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The Shaker Bubble Has Burst

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The Shaker Bubble Has Burst

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The “Shaker Bubble” is the idea that Shaker students are sheltered by the community’s liberalism. This assumes the Shaker experience is one unconditionally untainted by bigotry, and it can discredit a student’s opinion on discrimination within the bubble. I first learned about the “Shaker Bubble” during classroom visits from SGORR in sixth grade, and I sometimes use the term now as a SGORR leader. While it’s true that Shaker students grow up with a profoundly liberal experience in our schools, this term is painfully inaccurate, and no event exposed this fact better than last Thursday’s community meeting.

As of that meeting, I can no longer refer to the “Shaker Bubble,” because it has officially burst.

Anyone who attended the meeting will concur, and for those who missed out, here’s what happened. This community meeting was supposed to be the administration’s response to the recent turmoil regarding the four SHHS employees who have either resigned, been fired or placed on administrative leave since Oct. 10. Teachers, students, residents and parents packed the large auditorium expecting answers, but instead left angrier than they came — and they came angry.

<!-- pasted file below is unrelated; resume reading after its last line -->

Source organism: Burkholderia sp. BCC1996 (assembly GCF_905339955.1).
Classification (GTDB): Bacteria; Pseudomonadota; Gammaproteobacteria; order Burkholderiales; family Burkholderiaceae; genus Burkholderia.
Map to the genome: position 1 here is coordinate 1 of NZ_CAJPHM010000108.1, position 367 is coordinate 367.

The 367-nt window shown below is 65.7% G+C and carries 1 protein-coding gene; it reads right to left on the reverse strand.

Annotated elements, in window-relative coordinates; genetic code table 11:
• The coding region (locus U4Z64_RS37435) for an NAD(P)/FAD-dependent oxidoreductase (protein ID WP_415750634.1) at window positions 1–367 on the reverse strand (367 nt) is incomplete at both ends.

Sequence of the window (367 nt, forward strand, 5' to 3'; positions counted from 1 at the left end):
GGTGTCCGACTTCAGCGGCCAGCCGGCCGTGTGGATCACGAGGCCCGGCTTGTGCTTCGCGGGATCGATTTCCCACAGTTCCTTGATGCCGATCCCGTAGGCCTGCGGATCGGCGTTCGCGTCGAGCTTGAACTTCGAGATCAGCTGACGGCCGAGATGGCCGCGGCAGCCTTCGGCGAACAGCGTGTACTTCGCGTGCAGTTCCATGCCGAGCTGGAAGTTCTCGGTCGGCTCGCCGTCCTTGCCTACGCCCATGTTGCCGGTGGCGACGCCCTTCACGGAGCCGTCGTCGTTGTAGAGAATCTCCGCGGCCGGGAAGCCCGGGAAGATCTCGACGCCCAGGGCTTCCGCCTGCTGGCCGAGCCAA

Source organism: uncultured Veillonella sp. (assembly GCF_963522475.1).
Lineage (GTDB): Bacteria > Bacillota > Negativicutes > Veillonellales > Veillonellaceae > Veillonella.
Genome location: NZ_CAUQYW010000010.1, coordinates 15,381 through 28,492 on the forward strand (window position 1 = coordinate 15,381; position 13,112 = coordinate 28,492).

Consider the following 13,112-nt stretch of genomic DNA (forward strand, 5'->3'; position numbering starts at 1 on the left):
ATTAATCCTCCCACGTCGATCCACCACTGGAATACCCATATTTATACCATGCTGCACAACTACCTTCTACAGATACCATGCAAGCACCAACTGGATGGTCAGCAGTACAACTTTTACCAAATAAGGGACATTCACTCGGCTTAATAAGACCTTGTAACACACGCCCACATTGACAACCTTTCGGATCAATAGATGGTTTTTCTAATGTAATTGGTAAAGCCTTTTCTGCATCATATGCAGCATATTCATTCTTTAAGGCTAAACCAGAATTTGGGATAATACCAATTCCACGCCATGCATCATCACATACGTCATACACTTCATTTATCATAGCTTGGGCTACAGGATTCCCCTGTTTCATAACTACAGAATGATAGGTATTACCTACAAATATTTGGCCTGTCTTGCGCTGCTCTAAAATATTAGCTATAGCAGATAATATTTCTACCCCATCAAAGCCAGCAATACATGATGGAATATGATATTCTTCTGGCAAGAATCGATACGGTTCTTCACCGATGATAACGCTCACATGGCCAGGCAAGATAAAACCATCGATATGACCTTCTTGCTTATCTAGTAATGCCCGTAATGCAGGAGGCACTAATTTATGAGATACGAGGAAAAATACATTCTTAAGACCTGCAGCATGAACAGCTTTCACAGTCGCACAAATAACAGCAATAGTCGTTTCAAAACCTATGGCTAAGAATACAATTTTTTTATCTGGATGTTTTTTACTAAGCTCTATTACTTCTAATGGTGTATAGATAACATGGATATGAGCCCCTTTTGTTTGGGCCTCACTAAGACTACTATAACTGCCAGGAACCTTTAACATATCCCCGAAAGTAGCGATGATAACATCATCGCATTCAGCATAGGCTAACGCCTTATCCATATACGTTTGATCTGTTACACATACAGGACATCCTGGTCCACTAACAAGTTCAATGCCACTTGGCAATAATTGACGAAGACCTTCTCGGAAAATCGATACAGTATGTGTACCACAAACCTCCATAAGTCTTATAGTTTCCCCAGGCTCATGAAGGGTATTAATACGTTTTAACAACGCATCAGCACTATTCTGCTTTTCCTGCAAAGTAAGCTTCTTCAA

Then, as if the night wasn’t complicated enough, the meeting turned to race.”

Protest began as soon as the format of the meeting was introduced. The moderator, Executive Director of Communications Scott Stephens, said attendees were to write their questions on index cards, and to pass them to the aisles, where they’d be picked up and brought to the podium. Before Stephens could even finish describing the process, a parent marched to the edge of the stage, and screamed, “Our questions will not be censored!” The proctor brushed her aside, but her concerns foreshadowed the administration’s troubles to come.